LONDON (Reuters) - The chief minister of the British territory of Gibraltar has said he can choose elements of any Brexit deal Britain agrees with the European Union so as to avoid those he considers detrimental.
Fabian Picardo told The Independent newspaper that Gibraltar's constitution gave it the ability to determine which parts of any final divorce deal concluded with the European Union it would keep.
"We will be able to determine whether aspects of what is agreed will be implemented in Gibraltar or not," Picardo said, referring to the constitution of the tiny enclave on the southern tip of Spain known as "The Rock".
"It is clear that we do have a Brexit veto for Gibraltar, in Gibraltar."
No one from Britain's Brexit department was immediately available for comment.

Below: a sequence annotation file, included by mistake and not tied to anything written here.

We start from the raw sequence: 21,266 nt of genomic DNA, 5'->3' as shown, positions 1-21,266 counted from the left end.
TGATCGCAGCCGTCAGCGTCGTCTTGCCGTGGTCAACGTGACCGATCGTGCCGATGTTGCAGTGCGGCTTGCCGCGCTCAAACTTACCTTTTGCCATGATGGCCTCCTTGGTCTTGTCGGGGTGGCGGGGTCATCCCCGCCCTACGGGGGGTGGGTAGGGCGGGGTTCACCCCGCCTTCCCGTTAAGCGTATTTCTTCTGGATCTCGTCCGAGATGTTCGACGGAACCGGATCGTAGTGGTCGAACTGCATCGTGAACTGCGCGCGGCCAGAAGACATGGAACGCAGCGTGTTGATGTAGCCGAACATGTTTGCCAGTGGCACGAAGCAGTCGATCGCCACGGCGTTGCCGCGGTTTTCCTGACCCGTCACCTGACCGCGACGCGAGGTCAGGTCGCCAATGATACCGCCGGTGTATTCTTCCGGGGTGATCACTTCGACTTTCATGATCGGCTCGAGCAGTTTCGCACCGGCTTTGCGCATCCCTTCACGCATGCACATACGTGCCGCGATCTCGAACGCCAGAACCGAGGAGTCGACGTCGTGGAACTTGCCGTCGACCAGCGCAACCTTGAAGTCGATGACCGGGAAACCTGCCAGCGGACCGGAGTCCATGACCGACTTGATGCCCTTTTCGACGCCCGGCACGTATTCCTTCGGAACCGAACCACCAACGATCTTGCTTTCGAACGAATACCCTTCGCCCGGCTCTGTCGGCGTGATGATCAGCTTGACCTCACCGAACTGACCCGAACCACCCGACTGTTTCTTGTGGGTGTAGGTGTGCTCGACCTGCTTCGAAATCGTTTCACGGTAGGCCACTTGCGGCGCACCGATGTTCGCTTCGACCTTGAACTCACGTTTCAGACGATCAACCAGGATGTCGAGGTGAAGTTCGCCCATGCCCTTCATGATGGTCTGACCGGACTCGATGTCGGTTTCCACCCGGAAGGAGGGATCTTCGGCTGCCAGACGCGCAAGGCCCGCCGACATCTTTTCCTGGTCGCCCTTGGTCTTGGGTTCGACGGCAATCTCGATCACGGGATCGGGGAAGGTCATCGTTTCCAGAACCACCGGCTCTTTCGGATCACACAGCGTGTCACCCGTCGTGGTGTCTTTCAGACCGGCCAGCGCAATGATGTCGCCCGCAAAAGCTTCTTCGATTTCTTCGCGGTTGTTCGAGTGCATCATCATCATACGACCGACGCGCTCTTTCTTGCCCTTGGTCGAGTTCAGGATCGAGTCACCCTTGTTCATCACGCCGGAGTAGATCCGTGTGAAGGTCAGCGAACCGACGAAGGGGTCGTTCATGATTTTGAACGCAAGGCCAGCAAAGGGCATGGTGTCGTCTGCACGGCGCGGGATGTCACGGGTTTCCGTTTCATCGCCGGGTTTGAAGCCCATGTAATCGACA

As Britain negotiates a new trading deal with the EU, there are deep splits across the country about what sort of agreement should be sought with the bloc.
An analysis compiled by British officials which was leaked on Monday suggested that Britain would be worse off under three Brexit scenarios considered.
Gibraltar, which Spain ceded to Britain in 1713 but wants back, voted 96 percent in favor of staying in the EU in the 2016 referendum and Picardo said the enclave had autonomy in areas including those relating to business and social care, meaning it set different tariffs in some sectors.
The UK says it will seek a one-size-fits-all trade agreement with the EU which will be applicable to all parts of the UK, despite regional differences.
Gibraltar's stance reflects other divisions within the regions of the United Kingdom. The devolved government in Scotland also wants to retain membership of the EU's single market and customs union and has tried to further the possibility of a differential deal.
Like Gibraltar, Scotland voted to keep its EU membership while Britain as a whole voted to leave, straining relations between London and Edinburgh.
(Reporting by Elisabeth O'Leary; editing by Michael Holden)